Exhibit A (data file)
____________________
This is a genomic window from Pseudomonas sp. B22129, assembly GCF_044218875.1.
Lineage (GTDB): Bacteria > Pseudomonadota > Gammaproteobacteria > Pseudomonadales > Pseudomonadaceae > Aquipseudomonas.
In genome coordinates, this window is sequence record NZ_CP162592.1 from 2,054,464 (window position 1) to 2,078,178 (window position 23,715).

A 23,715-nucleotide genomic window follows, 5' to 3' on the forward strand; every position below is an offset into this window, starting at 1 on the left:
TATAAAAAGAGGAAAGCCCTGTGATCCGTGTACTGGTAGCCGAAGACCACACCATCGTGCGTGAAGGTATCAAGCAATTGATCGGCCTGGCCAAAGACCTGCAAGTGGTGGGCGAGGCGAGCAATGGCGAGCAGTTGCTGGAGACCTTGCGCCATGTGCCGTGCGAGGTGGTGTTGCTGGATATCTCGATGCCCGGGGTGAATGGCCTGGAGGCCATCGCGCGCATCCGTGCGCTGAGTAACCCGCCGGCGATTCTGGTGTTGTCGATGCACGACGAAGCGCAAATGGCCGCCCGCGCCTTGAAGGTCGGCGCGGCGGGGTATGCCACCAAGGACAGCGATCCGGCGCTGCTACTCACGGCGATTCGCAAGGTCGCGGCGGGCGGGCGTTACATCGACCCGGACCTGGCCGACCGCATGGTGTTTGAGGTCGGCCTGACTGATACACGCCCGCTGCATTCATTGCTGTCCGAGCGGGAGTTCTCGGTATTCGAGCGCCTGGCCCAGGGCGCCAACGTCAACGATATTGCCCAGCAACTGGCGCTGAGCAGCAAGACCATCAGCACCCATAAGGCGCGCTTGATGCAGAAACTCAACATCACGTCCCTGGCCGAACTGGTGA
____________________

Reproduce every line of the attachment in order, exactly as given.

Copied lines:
This is a genomic window from Pseudomonas sp. B22129, assembly GCF_044218875.1.
Lineage (GTDB): Bacteria > Pseudomonadota > Gammaproteobacteria > Pseudomonadales > Pseudomonadaceae > Aquipseudomonas.
In genome coordinates, this window is sequence record NZ_CP162592.1 from 2,054,464 (window position 1) to 2,078,178 (window position 23,715).

A 23,715-nucleotide genomic window follows, 5' to 3' on the forward strand; every position below is an offset into this window, starting at 1 on the left:
TATAAAAAGAGGAAAGCCCTGTGATCCGTGTACTGGTAGCCGAAGACCACACCATCGTGCGTGAAGGTATCAAGCAATTGATCGGCCTGGCCAAAGACCTGCAAGTGGTGGGCGAGGCGAGCAATGGCGAGCAGTTGCTGGAGACCTTGCGCCATGTGCCGTGCGAGGTGGTGTTGCTGGATATCTCGATGCCCGGGGTGAATGGCCTGGAGGCCATCGCGCGCATCCGTGCGCTGAGTAACCCGCCGGCGATTCTGGTGTTGTCGATGCACGACGAAGCGCAAATGGCCGCCCGCGCCTTGAAGGTCGGCGCGGCGGGGTATGCCACCAAGGACAGCGATCCGGCGCTGCTACTCACGGCGATTCGCAAGGTCGCGGCGGGCGGGCGTTACATCGACCCGGACCTGGCCGACCGCATGGTGTTTGAGGTCGGCCTGACTGATACACGCCCGCTGCATTCATTGCTGTCCGAGCGGGAGTTCTCGGTATTCGAGCGCCTGGCCCAGGGCGCCAACGTCAACGATATTGCCCAGCAACTGGCGCTGAGCAGCAAGACCATCAGCACCCATAAGGCGCGCTTGATGCAGAAACTCAACATCACGTCCCTGGCCGAACTGGTGA